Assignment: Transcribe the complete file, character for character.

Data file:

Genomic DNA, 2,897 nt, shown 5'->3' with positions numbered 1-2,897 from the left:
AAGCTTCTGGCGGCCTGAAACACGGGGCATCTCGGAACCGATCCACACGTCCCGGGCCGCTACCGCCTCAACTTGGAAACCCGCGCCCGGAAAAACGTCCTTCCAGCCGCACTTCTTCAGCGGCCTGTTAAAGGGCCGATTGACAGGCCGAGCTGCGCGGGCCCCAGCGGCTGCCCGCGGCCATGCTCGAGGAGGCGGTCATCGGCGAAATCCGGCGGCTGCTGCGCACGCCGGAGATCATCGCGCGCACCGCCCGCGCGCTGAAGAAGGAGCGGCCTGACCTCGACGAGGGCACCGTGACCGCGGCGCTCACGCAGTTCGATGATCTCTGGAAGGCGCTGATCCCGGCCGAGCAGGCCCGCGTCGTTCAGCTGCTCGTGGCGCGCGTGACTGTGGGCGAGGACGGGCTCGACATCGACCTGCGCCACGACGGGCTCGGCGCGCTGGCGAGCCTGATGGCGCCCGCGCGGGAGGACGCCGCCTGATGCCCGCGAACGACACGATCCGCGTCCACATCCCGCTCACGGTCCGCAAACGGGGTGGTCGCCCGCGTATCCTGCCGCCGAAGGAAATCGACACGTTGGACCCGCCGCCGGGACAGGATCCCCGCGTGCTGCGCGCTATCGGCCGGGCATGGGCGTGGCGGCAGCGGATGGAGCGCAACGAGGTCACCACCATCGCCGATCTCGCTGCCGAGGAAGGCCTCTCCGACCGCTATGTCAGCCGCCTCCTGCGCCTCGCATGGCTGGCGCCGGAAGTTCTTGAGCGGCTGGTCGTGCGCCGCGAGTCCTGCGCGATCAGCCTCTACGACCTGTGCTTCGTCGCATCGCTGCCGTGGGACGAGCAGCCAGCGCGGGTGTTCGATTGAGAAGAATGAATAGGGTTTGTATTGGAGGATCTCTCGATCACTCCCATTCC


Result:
Genomic DNA, 2,897 nt, shown 5'->3' with positions numbered 1-2,897 from the left:
AAGCTTCTGGCGGCCTGAAACACGGGGCATCTCGGAACCGATCCACACGTCCCGGGCCGCTACCGCCTCAACTTGGAAACCCGCGCCCGGAAAAACGTCCTTCCAGCCGCACTTCTTCAGCGGCCTGTTAAAGGGCCGATTGACAGGCCGAGCTGCGCGGGCCCCAGCGGCTGCCCGCGGCCATGCTCGAGGAGGCGGTCATCGGCGAAATCCGGCGGCTGCTGCGCACGCCGGAGATCATCGCGCGCACCGCCCGCGCGCTGAAGAAGGAGCGGCCTGACCTCGACGAGGGCACCGTGACCGCGGCGCTCACGCAGTTCGATGATCTCTGGAAGGCGCTGATCCCGGCCGAGCAGGCCCGCGTCGTTCAGCTGCTCGTGGCGCGCGTGACTGTGGGCGAGGACGGGCTCGACATCGACCTGCGCCACGACGGGCTCGGCGCGCTGGCGAGCCTGATGGCGCCCGCGCGGGAGGACGCCGCCTGATGCCCGCGAACGACACGATCCGCGTCCACATCCCGCTCACGGTCCGCAAACGGGGTGGTCGCCCGCGTATCCTGCCGCCGAAGGAAATCGACACGTTGGACCCGCCGCCGGGACAGGATCCCCGCGTGCTGCGCGCTATCGGCCGGGCATGGGCGTGGCGGCAGCGGATGGAGCGCAACGAGGTCACCACCATCGCCGATCTCGCTGCCGAGGAAGGCCTCTCCGACCGCTATGTCAGCCGCCTCCTGCGCCTCGCATGGCTGGCGCCGGAAGTTCTTGAGCGGCTGGTCGTGCGCCGCGAGTCCTGCGCGATCAGCCTCTACGACCTGTGCTTCGTCGCATCGCTGCCGTGGGACGAGCAGCCAGCGCGGGTGTTCGATTGAGAAGAATGAATAGGGTTTGTATTGGAGGATCTCTCGATCACTCCCATTCC